LEHI, Utah and SAN FRANCISCO, Feb. 07, 2017 (GLOBE NEWSWIRE) -- Today, Ancestry published a scientific article entitled “Clustering of 770 thousand genomes reveals post-colonial population structure of North America” in Nature Communications. The article shares new research using genetic data from over 700,000 individuals from North America to uncover a detailed picture of the subtle patterns of migration and settlement in post-colonial USA. Ancestry is the leader in family history and consumer genomics with 80 million family trees and more than three million people using AncestryDNA, a combination which powered the fine-grain historical insights that have previously been inaccessible from genetic studies.
This research was led by Ancestry’s Chief Scientific Officer Catherine Ball, Ph.D., her Ancestry colleagues and historian Erin Battat, Ph.D., from Harvard University.
“Ancestry is just scratching the surface of scientific discoveries that can be made when combining large amounts of genomic data with detailed pedigree information, and I’m incredibly proud of the work the team put into this research project as well as the fascinating results we’ve found,” said Ball. “It’s especially rewarding to gain insights that not only contribute significantly to genomic research, but provide a glimpse into our own personal histories and identities.”
Key highlights of the paper:
The authors created a network of genetically-identified relationships among over 700,000 individuals, and identified clusters of individuals who were very subtly more related to one another. By using family tree information, the team identified that these clusters corresponded to detailed and subtle patterns of migration and settlement in post-colonial USA.
The main achievement of this research is not only the development of novel scientific methodology, but also Ancestry’s use of an extremely large sample of both genetic and pedigree data.
This research identifies population structure in North America, shaped by many different geographical and cultural factors, which has previously been difficult to determine at such a fine granularity from genetic data alone.
The data depict movements and settlements across east-west and north-south gradients, and pick out groups descended from those who remained isolated after moving to the USA for geographical or cultural reasons, such as Amish populations within in Midwestern states and Pennsylvania.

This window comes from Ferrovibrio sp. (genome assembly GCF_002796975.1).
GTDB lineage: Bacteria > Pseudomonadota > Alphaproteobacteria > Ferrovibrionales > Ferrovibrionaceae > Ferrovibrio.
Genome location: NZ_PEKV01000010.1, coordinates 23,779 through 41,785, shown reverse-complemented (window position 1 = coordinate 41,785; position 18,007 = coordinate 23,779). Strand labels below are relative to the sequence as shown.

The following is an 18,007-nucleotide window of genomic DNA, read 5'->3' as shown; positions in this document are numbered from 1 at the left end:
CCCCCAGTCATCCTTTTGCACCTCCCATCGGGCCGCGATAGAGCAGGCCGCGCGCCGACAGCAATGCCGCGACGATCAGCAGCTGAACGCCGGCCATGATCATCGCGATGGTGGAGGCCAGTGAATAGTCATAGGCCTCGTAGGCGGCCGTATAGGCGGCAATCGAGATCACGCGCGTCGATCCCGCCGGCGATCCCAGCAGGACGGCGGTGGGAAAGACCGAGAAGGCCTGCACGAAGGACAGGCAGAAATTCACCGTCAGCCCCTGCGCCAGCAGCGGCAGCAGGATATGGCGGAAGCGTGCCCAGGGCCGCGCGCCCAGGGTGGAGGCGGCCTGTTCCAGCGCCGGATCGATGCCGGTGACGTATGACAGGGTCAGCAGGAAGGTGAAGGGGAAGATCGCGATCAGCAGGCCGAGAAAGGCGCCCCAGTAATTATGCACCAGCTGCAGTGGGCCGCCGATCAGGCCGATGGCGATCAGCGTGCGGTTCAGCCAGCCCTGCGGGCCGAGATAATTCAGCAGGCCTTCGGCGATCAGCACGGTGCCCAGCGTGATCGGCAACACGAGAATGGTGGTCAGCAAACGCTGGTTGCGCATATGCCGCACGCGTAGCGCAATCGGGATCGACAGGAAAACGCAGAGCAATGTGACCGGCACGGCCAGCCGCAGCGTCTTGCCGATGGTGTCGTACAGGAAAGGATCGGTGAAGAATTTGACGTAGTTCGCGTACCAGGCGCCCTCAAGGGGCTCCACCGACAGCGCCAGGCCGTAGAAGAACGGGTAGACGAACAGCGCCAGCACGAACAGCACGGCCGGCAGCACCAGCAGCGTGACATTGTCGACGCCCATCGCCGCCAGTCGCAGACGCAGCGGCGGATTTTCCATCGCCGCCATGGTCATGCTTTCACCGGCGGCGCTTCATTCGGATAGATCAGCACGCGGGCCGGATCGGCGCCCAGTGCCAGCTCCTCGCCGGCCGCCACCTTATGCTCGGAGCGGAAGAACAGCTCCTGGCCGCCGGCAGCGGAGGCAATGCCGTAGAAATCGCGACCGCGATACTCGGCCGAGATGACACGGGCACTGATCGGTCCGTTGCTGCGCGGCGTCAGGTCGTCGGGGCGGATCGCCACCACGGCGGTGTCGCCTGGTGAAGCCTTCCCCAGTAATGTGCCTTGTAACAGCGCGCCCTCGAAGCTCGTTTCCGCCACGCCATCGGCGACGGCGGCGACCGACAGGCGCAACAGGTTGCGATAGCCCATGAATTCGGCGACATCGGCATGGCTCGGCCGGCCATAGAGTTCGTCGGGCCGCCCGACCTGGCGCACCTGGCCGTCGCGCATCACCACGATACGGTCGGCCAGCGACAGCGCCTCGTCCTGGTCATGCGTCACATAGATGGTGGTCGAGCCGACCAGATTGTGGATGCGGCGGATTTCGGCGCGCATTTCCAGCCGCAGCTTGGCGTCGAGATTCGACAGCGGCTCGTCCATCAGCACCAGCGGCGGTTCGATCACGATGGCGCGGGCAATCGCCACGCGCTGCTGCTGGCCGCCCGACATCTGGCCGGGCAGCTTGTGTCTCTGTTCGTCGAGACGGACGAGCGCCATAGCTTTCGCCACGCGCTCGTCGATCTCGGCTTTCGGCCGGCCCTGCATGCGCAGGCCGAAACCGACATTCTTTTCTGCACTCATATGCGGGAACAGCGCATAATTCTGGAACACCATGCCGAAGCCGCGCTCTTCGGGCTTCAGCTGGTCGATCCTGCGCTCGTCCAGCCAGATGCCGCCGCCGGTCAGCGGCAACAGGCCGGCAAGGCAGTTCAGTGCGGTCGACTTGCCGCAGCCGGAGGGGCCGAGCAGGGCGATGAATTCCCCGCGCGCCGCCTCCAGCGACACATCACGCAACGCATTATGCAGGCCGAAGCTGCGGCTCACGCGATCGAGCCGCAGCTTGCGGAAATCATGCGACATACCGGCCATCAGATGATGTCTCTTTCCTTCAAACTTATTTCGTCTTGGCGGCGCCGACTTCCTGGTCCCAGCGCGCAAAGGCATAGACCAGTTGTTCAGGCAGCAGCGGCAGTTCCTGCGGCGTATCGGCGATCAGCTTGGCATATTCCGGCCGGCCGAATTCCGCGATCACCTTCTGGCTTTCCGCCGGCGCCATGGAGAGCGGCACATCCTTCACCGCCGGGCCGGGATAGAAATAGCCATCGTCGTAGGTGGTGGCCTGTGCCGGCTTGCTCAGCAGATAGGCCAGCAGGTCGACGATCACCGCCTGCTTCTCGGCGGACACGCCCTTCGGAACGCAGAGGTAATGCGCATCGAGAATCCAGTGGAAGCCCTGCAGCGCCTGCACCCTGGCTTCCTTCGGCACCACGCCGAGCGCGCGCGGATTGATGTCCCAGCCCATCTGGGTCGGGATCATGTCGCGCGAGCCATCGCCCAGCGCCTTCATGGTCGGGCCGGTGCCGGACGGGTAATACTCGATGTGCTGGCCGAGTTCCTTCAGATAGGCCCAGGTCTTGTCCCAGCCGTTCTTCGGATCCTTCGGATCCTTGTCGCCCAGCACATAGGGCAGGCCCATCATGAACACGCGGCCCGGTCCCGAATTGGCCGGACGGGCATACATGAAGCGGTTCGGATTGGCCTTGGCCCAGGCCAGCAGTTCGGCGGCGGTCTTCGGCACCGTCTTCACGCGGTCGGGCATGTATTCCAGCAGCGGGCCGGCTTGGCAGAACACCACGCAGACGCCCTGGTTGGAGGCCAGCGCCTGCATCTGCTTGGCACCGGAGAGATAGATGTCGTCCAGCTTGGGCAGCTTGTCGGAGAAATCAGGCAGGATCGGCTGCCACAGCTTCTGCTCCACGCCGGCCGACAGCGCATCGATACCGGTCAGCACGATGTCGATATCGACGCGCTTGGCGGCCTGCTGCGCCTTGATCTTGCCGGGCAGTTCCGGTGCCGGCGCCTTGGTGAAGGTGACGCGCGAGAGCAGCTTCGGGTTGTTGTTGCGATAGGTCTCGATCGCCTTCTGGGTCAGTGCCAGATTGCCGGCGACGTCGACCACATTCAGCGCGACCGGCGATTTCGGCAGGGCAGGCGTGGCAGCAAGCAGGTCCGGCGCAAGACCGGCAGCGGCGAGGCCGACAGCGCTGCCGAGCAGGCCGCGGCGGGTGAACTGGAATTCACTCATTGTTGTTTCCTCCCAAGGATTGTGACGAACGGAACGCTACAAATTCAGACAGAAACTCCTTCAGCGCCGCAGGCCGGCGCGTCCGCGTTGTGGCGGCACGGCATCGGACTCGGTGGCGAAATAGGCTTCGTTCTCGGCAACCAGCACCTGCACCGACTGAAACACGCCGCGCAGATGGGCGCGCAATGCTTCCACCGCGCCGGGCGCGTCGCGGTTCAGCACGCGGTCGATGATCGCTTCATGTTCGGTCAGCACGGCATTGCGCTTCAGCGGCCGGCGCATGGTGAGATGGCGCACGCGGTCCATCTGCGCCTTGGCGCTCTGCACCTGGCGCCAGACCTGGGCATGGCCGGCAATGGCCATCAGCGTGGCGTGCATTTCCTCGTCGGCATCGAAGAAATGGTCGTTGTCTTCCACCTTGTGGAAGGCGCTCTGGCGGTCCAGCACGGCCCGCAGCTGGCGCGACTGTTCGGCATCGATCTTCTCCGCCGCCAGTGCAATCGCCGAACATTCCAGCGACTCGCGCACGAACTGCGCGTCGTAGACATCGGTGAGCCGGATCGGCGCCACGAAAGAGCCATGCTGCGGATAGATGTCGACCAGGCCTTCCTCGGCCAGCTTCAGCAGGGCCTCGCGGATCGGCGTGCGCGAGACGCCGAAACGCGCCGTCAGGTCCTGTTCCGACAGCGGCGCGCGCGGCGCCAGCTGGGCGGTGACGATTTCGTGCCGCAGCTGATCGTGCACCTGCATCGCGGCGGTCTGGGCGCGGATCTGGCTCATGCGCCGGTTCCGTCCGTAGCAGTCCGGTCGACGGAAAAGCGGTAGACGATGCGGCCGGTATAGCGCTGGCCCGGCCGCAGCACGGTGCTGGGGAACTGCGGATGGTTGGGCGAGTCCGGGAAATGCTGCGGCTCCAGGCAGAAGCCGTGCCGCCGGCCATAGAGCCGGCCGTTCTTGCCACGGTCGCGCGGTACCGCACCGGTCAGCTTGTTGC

The authors suggest that these data reveal more than our history. Some clusters of individuals have higher frequencies of gene variants associated with disease risk, which could inform future avenues of research in the field.
Ancestry is well on the way to harnessing the scientific power of its two unique data sets -- the combination of the records of history in our genetics, coupled with paper records of family history. Such research can not only provide personal stories, but also the context of ties between people, places, and human events, allowing people to understand their identities even more deeply. The Ancestry team continues to study ethnic diversity, migration patterns, human evolution, and the history of our species to uncover connections among mankind.
This work was made possible by the contributions thousands of customers who have researched family trees, taken the AncestryDNA test and agreed to participate in scientific research. The science and research revealed in the article will be made available in a product feature in the coming months.
Ancestry, the global leader in family history and consumer genomics, harnesses the information found in family trees, historical records, and DNA to help people gain a new level of understanding about their lives. Ancestry has more than 2.4 million paying subscribers across its core Ancestry websites and DNA data from more than 3 million people. Since 1996, more than 19 billion records have been added to Ancestry’s databases, and users have created more than 80 million family trees on the Ancestry flagship site and its affiliated international websites. Ancestry offers a suite of family history products and services including AncestryDNA, Archives, AncestryProGenealogists, Newspapers.com and Fold3. AncestryDNA is owned and operated by Ancestry.com DNA, LLC, a subsidiary of Ancestry.com, LLC.